Author ORCID Identifier

Date Available


Year of Publication


Degree Name

Doctor of Philosophy (PhD)

Document Type

Doctoral Dissertation




Chemical and Materials Engineering

First Advisor

Dr. T. John Balk


The study of nanoporous materials has become a key aspect of nanotechnology due to their high surface-area-to-volume ratio, arising from the small size ligaments and pores that form the structure. Sensing, catalysis, micro-electromechanical systems (MEMS), medical applications, and materials for radiation environments are some of the applications for which nanoporous materials are considered great candidates. This work, performed at the Ion Beam Laboratory (IBL) at Sandia National Laboratories (SNL), examines the effect of heavy and light ion irradiation exposure on nanoporous Au. Radiation damage accumulation is observed with real-time recording of the creation, migration, and removal of the radiation-induced defects within the nanoporous framework. Promising results of nanoporous gold to radiation tolerance have emerged, underscoring the need to explore the synthesis of nanoporous refractory metals. For this purpose, niobium was selected as one such element, primarily due to its low neutron absorption cross-section and high-temperature stability that renders it a candidate structural material in fusion energy systems. A novel technique, named Vacuum Thermal Dealloying (VTD), is introduced for refractory metals since conventional dealloying is problematic for highly chemically active elements that are prone to oxidation. An analytical investigation of this unique dealloying technique has occurred with real-time recording through in-situ TEM annealing experiments under various heating conditions in order to optimize the final nanoporous structure. Finally, elemental and morphological characterization of the nanoscale volume were performed using 3D electron tomography, providing essential information about the interconnected porosity of two nanostructured samples: 1. Nanoporous Niobium and 2. Multilayered Nanoporous Tantalum / Dense Tantalum.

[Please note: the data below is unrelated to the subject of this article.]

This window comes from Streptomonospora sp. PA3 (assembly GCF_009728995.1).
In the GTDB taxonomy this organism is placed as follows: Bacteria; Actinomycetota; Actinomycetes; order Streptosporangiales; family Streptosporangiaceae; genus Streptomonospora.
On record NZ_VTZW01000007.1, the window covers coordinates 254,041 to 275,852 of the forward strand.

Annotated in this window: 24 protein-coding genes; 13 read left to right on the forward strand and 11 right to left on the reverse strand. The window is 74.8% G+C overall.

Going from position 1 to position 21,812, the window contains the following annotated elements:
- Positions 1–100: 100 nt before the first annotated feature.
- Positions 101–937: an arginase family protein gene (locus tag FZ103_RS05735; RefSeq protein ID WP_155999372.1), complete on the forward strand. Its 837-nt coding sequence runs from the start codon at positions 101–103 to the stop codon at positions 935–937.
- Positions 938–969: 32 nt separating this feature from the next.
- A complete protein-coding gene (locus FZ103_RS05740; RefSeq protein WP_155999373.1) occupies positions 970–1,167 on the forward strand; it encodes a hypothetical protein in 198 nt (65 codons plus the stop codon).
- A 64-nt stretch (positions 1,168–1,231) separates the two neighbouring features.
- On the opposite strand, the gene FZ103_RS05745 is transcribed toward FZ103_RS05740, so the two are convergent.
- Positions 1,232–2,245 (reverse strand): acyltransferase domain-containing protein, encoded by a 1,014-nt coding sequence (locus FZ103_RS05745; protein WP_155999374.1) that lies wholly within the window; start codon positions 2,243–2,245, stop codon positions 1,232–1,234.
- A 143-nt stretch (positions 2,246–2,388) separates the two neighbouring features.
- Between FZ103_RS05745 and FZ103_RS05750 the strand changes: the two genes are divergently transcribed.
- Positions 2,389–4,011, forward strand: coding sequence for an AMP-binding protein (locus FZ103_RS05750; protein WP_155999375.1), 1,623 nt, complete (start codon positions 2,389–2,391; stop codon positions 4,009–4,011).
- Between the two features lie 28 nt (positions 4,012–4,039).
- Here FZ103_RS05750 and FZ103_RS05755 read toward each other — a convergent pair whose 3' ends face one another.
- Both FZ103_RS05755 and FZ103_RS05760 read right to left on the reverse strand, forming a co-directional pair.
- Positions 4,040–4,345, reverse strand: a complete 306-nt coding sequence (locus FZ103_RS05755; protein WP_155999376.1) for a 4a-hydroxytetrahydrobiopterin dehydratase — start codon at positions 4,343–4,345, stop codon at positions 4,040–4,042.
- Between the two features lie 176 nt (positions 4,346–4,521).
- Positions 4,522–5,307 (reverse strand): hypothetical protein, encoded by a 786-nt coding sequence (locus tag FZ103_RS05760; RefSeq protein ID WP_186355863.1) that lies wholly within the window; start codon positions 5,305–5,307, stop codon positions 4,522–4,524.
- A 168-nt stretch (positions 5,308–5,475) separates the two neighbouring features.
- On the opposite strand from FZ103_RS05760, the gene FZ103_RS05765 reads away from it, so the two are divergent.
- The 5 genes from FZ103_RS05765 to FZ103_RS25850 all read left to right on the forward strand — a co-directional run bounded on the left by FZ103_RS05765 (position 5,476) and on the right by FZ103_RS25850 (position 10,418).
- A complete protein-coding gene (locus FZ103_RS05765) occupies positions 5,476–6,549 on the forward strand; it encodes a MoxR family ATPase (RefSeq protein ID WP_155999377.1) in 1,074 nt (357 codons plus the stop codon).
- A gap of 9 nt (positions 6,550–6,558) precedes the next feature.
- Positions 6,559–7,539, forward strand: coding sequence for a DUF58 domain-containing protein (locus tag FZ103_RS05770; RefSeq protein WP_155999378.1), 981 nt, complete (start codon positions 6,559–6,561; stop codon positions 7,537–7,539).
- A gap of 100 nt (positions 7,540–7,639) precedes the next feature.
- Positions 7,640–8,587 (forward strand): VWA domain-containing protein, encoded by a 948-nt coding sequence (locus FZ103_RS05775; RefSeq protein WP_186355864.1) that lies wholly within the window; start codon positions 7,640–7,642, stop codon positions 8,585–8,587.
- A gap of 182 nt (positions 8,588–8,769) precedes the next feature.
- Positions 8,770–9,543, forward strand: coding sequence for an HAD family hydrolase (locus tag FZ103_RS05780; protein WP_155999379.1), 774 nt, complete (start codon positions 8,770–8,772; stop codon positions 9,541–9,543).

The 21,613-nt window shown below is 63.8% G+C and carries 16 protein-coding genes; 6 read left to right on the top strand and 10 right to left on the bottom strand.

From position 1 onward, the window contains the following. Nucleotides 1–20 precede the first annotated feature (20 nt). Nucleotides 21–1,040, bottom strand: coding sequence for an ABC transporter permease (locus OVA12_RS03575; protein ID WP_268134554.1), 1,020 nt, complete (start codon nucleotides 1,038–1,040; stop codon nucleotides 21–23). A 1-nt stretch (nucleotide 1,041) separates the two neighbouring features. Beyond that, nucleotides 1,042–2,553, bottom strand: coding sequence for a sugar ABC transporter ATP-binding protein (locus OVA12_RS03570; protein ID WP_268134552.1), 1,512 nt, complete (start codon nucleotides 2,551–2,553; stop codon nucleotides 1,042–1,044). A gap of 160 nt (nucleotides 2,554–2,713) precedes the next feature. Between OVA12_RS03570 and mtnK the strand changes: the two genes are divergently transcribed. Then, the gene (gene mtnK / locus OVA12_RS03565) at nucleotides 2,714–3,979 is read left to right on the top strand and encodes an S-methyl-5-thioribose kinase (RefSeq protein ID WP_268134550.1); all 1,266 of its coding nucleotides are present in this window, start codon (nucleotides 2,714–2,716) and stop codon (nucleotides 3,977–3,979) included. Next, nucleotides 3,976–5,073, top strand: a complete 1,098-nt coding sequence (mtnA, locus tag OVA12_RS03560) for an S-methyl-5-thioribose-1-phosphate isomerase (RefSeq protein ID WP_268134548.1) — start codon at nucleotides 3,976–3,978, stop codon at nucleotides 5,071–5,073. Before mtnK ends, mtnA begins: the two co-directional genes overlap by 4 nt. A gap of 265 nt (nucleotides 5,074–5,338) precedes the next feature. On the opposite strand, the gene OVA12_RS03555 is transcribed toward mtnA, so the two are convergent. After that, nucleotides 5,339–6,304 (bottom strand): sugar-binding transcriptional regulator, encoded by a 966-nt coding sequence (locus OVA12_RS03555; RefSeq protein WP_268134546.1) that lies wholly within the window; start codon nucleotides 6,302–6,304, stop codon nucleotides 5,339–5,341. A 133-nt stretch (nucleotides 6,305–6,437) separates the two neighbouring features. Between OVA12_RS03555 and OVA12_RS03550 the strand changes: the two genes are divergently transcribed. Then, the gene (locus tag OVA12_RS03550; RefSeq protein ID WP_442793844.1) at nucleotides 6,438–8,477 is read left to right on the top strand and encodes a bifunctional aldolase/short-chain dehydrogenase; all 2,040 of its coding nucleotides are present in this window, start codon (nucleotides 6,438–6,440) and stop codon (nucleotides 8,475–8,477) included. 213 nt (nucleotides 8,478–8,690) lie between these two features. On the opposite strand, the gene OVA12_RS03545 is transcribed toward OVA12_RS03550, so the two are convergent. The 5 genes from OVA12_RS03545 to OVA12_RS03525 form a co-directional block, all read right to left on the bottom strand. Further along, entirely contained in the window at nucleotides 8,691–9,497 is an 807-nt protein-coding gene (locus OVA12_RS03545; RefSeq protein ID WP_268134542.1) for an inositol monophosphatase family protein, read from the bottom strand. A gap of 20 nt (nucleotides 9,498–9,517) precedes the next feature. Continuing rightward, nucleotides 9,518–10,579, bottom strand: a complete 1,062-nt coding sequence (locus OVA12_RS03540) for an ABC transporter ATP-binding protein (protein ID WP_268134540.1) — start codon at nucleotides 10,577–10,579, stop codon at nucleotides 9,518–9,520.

Digital Object Identifier (DOI)